Are You Following PCI Compliance Firewall Requirements? Here’s How You Can Make Sure.

These standards apply to any entity that participates in payment card processing—including those that store, process, or transmit cardholder data or authentication data.

PCI DSS Compliance

As organizations collect more and more user data, it becomes increasingly important to protect personal information from leaks and data theft. Some sectors, including healthcare and finance, have developed specific requirements to meet as part of their overall information security. Without careful adherence to these security standards and regulations, sensitive data can be compromised.

The Payment Card Industry Security Standards Council (PCI SSC) is a global forum founded in 2006 by American Express, Discover, JCB International, MasterCard and Visa Inc. to enhance global payment account data security. Additionally, the Payment Card Industry Data Security Standard (PCI DSS) was developed to facilitate broad adoption of consistent data security measures to help organizations avoid vulnerabilities that may lead to data breaches.

These standards apply to any entity that participates in payment card processing—including those that store, process, or transmit cardholder data or authentication data.

The PCI Security Standards comprise a minimum set of requirements. Additional controls and practices may enhance them to mitigate other risks and comply with local, regional, and sector laws and regulations. Noncompliance with these regulations may lead to violations and fines:

  • The Health Insurance Portability and Accountability Act (HIPAA) in healthcare
  • Children’s Internet Protection Act (CIPA) in education and healthcare
  • The North American Electric Reliability Corporation Critical Infrastructure Protection (NERC CIP) for the power grid and underlying networks

There are 12 high-level requirements of PCI DSS—the first is building and maintaining a secure network and systems. This requires the installation and maintenance of a firewall configuration to protect cardholder data. Physical conditions, including limiting access to the cardholder data environment (CDE), should also be met to comply with PCI DSS firewall requirements.

How to Make Sure You Comply With PCI DSS Firewall Requirements

With the sometimes complex details of information security standards, such as HIPAA compliance policies, it can be challenging to determine if you’re following every requirement to the letter. Here’s how to ensure you comply with PCI DSS firewall regulations.

1Establish standards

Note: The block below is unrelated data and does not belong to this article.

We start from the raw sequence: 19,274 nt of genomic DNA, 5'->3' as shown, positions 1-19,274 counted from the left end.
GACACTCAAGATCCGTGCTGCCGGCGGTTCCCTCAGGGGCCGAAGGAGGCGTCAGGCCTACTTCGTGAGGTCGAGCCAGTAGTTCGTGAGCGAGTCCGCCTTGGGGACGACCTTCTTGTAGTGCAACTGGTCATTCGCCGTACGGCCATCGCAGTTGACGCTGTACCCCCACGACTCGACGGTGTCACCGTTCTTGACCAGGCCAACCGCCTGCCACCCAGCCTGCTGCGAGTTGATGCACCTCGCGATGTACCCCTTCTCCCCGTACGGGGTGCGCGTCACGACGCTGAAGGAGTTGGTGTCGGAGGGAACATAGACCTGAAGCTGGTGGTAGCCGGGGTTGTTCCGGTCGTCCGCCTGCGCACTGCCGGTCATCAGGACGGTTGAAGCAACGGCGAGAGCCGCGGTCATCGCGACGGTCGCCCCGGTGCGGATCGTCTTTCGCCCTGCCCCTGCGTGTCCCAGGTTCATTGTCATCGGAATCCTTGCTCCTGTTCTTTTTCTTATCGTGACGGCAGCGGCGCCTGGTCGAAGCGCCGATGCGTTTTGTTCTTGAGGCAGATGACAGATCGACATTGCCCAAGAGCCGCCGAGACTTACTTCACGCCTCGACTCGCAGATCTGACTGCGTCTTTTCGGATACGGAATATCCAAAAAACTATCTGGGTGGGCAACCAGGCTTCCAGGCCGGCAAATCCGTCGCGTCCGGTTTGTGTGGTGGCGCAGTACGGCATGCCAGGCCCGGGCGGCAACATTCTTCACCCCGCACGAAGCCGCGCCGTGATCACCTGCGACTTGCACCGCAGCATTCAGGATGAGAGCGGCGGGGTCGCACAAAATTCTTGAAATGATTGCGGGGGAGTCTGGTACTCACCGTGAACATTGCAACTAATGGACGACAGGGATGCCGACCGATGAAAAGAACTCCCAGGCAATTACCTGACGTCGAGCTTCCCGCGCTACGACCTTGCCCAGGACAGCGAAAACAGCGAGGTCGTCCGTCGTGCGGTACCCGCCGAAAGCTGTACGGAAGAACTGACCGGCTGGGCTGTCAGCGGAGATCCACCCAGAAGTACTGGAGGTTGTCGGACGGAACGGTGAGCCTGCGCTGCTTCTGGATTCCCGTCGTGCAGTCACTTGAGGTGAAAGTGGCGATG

Firewalls and routers are essential parts of the network architecture that govern entry and exit. Configuration standards and procedures will aid in maintaining the organization’s first line of defense in terms of data security.

2Restrict connections

Between the internal, trusted network and any untrusted network, network security is essential. Firewall functionality must manage traffic into and out of the organization’s network for it to be successful.

3Prevent direct public access

Internal network systems should never be given untrusted connections. If there is direct access between public systems and the CDE, this bypasses the firewall’s protections and exposes system components to being compromised.

4Install personal firewall software

Portable computers that access the internet outside of the corporate firewall are especially vulnerable to security threats. Firewalls protect devices from internet-based threats that use the computer to access the organization’s networks and data when it is re-connected to the network.

5Monitor and limit physical access

Limit and track physical access to CDE systems using facility entry controls and VPN (virtual private network) protection tools. Unauthorized individuals may gain access to the facility and steal, disable, disrupt, or destroy sensitive systems and cardholder data if physical access controls are not in place.

6Adhere to visitor procedures

Develop protocols to differentiate between onsite staff and visitors so unauthorized visitors cannot access areas containing cardholder data.

7Physically secure media

If cardholder data is left unprotected on disposable or portable media, printed out, or on someone’s desk, it is vulnerable to unauthorized display, copying, or scanning.

8Control media distribution

Maintain tight control over the dissemination of any media, internally or externally. Cardholder data on media provided to internal or external users can be protected by implementing procedures and processes.

Maintain tight control over media storage

If media storage and inventory methods are lax, it may be a while before misplacement or media theft is noticed.

9Carefully destroy media

Suppose data on hard disks, portable drives, CD/DVDs, or paper is not properly destroyed before disposal. In that case, data can be recovered from the discarded media with the help of machine learning services, resulting in a data breach.

10Train employees in security procedures

Personnel should be trained, knowledgeable, and adherent to security policies and procedures.